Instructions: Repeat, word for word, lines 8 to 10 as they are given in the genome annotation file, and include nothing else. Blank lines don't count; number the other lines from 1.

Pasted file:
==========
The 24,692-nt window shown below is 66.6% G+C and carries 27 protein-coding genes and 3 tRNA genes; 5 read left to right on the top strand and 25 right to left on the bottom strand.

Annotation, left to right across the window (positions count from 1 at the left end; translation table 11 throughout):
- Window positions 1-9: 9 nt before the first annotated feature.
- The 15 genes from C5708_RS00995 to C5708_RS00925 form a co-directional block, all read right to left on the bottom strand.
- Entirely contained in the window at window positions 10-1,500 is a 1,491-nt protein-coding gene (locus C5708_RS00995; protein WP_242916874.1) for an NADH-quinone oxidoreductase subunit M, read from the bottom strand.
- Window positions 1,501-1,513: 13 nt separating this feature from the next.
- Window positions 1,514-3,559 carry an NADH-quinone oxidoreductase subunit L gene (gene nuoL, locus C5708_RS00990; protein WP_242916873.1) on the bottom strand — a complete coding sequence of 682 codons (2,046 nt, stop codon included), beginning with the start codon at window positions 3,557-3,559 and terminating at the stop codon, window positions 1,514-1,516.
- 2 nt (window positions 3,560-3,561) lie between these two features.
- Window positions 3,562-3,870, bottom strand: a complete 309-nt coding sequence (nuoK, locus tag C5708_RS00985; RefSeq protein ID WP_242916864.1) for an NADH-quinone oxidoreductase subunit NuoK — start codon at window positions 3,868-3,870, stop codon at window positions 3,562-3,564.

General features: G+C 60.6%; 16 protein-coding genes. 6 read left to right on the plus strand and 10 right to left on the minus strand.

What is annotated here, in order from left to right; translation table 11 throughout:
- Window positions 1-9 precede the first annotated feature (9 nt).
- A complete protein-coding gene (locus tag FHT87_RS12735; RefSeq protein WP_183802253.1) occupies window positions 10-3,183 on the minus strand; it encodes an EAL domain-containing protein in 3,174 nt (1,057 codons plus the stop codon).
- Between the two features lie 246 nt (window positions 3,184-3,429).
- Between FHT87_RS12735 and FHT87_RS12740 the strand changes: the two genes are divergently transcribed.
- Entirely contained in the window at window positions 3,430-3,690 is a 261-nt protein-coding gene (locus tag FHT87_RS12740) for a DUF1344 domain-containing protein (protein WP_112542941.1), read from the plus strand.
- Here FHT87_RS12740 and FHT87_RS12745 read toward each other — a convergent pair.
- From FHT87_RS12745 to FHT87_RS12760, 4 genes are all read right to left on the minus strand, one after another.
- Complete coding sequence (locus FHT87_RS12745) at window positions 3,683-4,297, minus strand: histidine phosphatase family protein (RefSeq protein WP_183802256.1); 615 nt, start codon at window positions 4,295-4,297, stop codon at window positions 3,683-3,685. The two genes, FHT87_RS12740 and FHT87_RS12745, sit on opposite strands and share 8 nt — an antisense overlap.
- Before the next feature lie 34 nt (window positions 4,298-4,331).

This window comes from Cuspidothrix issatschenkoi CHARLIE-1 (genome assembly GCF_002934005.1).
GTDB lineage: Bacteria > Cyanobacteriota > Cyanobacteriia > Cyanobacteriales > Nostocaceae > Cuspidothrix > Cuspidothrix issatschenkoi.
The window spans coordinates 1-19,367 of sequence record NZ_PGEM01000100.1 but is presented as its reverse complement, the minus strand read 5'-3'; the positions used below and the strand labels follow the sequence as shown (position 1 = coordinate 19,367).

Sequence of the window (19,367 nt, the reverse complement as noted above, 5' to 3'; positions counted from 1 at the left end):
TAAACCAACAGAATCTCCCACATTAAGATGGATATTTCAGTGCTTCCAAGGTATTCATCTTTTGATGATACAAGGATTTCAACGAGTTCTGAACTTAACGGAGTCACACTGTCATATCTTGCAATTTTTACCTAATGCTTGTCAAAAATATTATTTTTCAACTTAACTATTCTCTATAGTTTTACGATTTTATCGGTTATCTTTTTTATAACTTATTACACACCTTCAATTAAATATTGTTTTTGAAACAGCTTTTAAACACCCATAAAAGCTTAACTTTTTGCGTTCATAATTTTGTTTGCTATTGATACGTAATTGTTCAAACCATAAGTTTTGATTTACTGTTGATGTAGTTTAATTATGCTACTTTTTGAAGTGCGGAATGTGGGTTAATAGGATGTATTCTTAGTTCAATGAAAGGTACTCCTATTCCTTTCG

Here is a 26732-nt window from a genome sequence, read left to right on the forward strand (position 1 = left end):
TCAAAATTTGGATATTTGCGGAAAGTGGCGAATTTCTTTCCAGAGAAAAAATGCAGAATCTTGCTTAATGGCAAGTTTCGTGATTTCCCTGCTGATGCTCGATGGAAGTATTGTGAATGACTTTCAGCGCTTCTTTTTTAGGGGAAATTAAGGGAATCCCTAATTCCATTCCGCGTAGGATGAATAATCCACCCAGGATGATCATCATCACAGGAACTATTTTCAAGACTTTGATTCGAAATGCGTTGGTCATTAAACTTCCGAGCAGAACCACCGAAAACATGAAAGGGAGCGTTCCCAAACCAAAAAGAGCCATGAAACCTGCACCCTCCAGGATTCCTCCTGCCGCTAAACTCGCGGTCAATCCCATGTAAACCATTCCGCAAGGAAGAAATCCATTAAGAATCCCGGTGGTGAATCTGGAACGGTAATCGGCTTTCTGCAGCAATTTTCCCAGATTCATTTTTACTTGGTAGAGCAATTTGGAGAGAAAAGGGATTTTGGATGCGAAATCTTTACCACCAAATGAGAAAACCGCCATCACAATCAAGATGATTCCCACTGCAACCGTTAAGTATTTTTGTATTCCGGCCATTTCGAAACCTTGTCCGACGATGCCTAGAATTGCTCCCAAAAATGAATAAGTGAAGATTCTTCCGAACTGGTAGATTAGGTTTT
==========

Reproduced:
- 2 nt (window positions 3,560-3,561) lie between these two features.
- Window positions 3,562-3,870, bottom strand: a complete 309-nt coding sequence (nuoK, locus tag C5708_RS00985; RefSeq protein ID WP_242916864.1) for an NADH-quinone oxidoreductase subunit NuoK — start codon at window positions 3,868-3,870, stop codon at window positions 3,562-3,564.

General features: G+C 60.6%; 16 protein-coding genes. 6 read left to right on the plus strand and 10 right to left on the minus strand.